You’ll be notified via the app if the dish has an obstructed field of view. I had it in an area without trees and a clear view of the sky so I didn’t experience many issues. Obstructions mean downtime or a short delay, and you’ll see that data listed when you open your Starlink app and check the data screen. The first time you set it up you’ll be asked to wait about 6 hours for an obstruction report. The first few days I had no obstructions at all, with minimal issues the last few days of testing.
I thought it was very cool how you could open the app and scan the sky for potential issues. It will show you in real time where they may be so you can move it to another position in your yard.
Speed testing Starlink internet
Once I had Starlink set up I ran a quick speed test. The speed test determines how fast your connection is, meaning how quickly it can send and receive data. The first time I ran a speed test it was only 15mbps. That seems pretty slow when you’re used to a wired internet connection, but I was pleasantly surprised at how little buffering or delay I had when I connected my phone. I was mostly viewing app content, but I could surf normally.
By day six of testing my speeds had increased. I was hitting speeds of 180 to 190mbps when I did a speed test. We connected my son’s laptop to it to see what it would be like for gaming and he had absolutely no problem running Steam games. His graphics card did dial down his output slightly as it will do that automatically when it detects a slower connection, but he didn’t experience buffering or delay.
We also connected our smart TV to Starlink to see how it would perform streaming video. I was very surprised at how easy it was to stream. It lagged once or twice when watching 4K video on Netflix, but otherwise it was like normal streaming.
Starlink is built for a Canadian winter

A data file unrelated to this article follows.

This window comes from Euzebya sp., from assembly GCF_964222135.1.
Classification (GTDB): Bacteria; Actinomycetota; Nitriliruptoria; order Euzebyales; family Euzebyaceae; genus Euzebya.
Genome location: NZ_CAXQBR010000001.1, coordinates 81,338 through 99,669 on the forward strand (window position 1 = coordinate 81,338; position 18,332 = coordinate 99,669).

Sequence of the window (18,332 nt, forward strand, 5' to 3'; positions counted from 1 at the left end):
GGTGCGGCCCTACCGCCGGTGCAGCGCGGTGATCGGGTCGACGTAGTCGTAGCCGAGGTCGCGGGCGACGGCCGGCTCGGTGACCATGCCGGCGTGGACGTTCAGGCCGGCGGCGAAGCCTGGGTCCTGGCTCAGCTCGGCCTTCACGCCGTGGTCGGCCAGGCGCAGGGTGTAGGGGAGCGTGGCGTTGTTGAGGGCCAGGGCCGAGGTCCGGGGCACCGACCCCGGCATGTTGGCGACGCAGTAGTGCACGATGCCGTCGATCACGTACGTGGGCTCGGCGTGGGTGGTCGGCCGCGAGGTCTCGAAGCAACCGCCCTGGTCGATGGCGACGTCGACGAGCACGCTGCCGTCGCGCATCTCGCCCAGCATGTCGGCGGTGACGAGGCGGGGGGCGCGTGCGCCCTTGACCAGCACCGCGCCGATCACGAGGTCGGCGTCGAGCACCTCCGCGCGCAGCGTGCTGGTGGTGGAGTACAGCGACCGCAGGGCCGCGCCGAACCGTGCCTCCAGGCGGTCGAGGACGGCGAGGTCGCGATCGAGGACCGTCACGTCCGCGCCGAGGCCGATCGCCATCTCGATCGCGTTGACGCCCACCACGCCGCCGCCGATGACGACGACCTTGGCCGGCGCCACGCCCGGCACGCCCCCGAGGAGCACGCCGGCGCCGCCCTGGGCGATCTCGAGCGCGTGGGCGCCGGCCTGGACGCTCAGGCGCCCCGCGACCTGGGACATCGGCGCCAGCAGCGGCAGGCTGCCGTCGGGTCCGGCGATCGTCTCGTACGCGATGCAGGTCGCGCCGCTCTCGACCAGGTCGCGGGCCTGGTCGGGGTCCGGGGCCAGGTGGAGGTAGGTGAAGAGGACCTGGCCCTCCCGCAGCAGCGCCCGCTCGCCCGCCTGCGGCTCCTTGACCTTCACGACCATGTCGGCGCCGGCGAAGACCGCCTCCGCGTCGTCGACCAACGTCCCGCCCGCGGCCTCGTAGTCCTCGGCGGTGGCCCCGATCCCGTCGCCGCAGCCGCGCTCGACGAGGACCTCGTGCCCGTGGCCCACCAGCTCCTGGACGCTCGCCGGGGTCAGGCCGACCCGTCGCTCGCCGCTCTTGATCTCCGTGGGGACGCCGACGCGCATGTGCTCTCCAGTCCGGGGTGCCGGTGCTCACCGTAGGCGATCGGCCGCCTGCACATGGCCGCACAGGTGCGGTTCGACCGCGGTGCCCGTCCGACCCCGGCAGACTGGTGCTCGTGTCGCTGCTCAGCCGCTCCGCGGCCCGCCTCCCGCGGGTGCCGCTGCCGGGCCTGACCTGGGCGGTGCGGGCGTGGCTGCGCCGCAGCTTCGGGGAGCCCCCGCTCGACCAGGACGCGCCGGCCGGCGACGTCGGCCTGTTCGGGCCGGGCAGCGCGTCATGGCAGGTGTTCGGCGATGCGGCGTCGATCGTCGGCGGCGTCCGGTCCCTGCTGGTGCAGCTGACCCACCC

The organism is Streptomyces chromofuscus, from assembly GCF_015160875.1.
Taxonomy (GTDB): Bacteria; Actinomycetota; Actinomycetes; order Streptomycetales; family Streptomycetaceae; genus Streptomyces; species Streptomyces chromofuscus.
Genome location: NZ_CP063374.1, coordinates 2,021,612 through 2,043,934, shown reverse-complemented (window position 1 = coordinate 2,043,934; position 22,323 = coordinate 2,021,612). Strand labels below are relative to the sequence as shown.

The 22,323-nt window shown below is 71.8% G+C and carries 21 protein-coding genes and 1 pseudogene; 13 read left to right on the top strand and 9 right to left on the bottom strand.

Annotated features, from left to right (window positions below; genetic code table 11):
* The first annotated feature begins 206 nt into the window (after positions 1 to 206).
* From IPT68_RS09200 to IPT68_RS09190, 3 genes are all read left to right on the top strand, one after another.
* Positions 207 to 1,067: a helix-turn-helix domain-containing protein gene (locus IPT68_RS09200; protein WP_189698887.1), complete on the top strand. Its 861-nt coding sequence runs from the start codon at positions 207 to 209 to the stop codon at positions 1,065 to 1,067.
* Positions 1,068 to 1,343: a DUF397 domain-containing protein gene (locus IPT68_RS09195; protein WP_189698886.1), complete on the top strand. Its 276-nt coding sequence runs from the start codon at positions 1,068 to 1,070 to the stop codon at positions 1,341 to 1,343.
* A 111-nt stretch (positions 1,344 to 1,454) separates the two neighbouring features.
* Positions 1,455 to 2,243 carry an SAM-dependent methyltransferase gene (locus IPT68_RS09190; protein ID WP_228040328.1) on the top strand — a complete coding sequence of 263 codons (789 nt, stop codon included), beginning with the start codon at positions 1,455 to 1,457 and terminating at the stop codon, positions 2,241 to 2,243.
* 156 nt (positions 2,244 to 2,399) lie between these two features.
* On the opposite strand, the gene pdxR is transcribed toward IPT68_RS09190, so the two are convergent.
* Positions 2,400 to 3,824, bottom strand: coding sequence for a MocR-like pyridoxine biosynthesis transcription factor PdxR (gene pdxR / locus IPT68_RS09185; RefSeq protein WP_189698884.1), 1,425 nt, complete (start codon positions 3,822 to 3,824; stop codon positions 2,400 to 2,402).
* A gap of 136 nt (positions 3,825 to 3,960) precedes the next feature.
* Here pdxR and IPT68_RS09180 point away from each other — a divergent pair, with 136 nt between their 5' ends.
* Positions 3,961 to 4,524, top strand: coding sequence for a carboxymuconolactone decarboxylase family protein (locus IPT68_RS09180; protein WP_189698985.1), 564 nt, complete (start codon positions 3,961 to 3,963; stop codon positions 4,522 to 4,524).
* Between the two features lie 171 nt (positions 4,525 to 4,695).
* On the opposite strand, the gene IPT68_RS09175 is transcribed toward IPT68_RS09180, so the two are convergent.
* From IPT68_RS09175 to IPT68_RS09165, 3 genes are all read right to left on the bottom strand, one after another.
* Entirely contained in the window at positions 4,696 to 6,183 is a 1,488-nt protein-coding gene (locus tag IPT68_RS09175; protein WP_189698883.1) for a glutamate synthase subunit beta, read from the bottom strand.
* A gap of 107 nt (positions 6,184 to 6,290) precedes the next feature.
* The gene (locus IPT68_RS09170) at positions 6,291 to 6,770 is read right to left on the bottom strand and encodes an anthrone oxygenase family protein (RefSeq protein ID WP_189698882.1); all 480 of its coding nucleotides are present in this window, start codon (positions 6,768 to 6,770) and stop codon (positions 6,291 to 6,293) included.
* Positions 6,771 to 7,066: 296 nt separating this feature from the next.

The Starlink satellite dish is rated IP54 so it can stand up to the weather. The dish will even melt snow that lands on it at a rate of 1.5 inches per hour, so if your dish gets covered up in a snowstorm it will work at removing the snow itself. Starlink can also stand up to the cold of Canadian winters and summers as it can function between a temperature range of -30 Celsius to 50 Celsius.
Starlink internet subscription packages
There are a few Starlink subscriptions you can choose. The residential subscription begins at $140 per month. That may seem steep at first glance, but it’s pretty on par with what we pay for premium wired Wi-Fi. It also works anywhere, so if you want to use it in your car or on your boat you can do so.
Should you choose the SpaceX Starlink satellite internet kit?
Starlink exceeded my expectations for speed. I thought I would have 100mbps at most but within a week I was cruising at over 200mbps. That’s impressive, especially in my area. I like how easy it is to connect to the service and how little downtime I had. If you do have obstructions the app will walk you through positioning your dish for better service.
With the snow melt feature and the ability to withstand cold up to -30, I think Starlink would stand up to the weather in most areas of Canada. It’s pretty amazing how remote locations that have never had high speed Internet are now able to use satellite internet and stream videos or games with no problem at all.
You can find your own Starlink satellite internet kit right now at Best Buy.